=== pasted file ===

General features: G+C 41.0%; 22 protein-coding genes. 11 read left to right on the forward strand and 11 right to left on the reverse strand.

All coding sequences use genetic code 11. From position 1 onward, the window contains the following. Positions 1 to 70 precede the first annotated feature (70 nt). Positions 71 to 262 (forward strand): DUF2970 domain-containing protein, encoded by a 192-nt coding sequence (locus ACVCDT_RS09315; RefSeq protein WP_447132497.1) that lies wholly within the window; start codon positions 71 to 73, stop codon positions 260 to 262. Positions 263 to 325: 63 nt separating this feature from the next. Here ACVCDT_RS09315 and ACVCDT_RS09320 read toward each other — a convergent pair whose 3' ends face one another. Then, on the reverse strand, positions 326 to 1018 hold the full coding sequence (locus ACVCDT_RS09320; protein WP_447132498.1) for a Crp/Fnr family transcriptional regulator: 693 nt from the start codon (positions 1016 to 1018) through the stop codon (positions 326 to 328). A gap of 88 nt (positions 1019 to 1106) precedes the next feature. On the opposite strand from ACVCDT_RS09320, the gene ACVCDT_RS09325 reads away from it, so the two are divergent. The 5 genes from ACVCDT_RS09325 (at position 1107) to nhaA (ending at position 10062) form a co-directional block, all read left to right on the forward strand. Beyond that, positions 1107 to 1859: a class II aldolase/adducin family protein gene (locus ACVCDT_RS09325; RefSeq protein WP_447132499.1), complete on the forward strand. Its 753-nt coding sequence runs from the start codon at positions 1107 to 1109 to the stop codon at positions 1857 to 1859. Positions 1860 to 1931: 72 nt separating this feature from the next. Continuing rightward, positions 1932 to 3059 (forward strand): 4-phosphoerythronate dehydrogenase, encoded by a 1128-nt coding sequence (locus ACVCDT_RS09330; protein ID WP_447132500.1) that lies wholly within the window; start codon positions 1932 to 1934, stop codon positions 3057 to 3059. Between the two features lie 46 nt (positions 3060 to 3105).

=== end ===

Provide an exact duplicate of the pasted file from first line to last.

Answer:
General features: G+C 41.0%; 22 protein-coding genes. 11 read left to right on the forward strand and 11 right to left on the reverse strand.

All coding sequences use genetic code 11. From position 1 onward, the window contains the following. Positions 1 to 70 precede the first annotated feature (70 nt). Positions 71 to 262 (forward strand): DUF2970 domain-containing protein, encoded by a 192-nt coding sequence (locus ACVCDT_RS09315; RefSeq protein WP_447132497.1) that lies wholly within the window; start codon positions 71 to 73, stop codon positions 260 to 262. Positions 263 to 325: 63 nt separating this feature from the next. Here ACVCDT_RS09315 and ACVCDT_RS09320 read toward each other — a convergent pair whose 3' ends face one another. Then, on the reverse strand, positions 326 to 1018 hold the full coding sequence (locus ACVCDT_RS09320; protein WP_447132498.1) for a Crp/Fnr family transcriptional regulator: 693 nt from the start codon (positions 1016 to 1018) through the stop codon (positions 326 to 328). A gap of 88 nt (positions 1019 to 1106) precedes the next feature. On the opposite strand from ACVCDT_RS09320, the gene ACVCDT_RS09325 reads away from it, so the two are divergent. The 5 genes from ACVCDT_RS09325 (at position 1107) to nhaA (ending at position 10062) form a co-directional block, all read left to right on the forward strand. Beyond that, positions 1107 to 1859: a class II aldolase/adducin family protein gene (locus ACVCDT_RS09325; RefSeq protein WP_447132499.1), complete on the forward strand. Its 753-nt coding sequence runs from the start codon at positions 1107 to 1109 to the stop codon at positions 1857 to 1859. Positions 1860 to 1931: 72 nt separating this feature from the next. Continuing rightward, positions 1932 to 3059 (forward strand): 4-phosphoerythronate dehydrogenase, encoded by a 1128-nt coding sequence (locus ACVCDT_RS09330; protein ID WP_447132500.1) that lies wholly within the window; start codon positions 1932 to 1934, stop codon positions 3057 to 3059. Between the two features lie 46 nt (positions 3060 to 3105).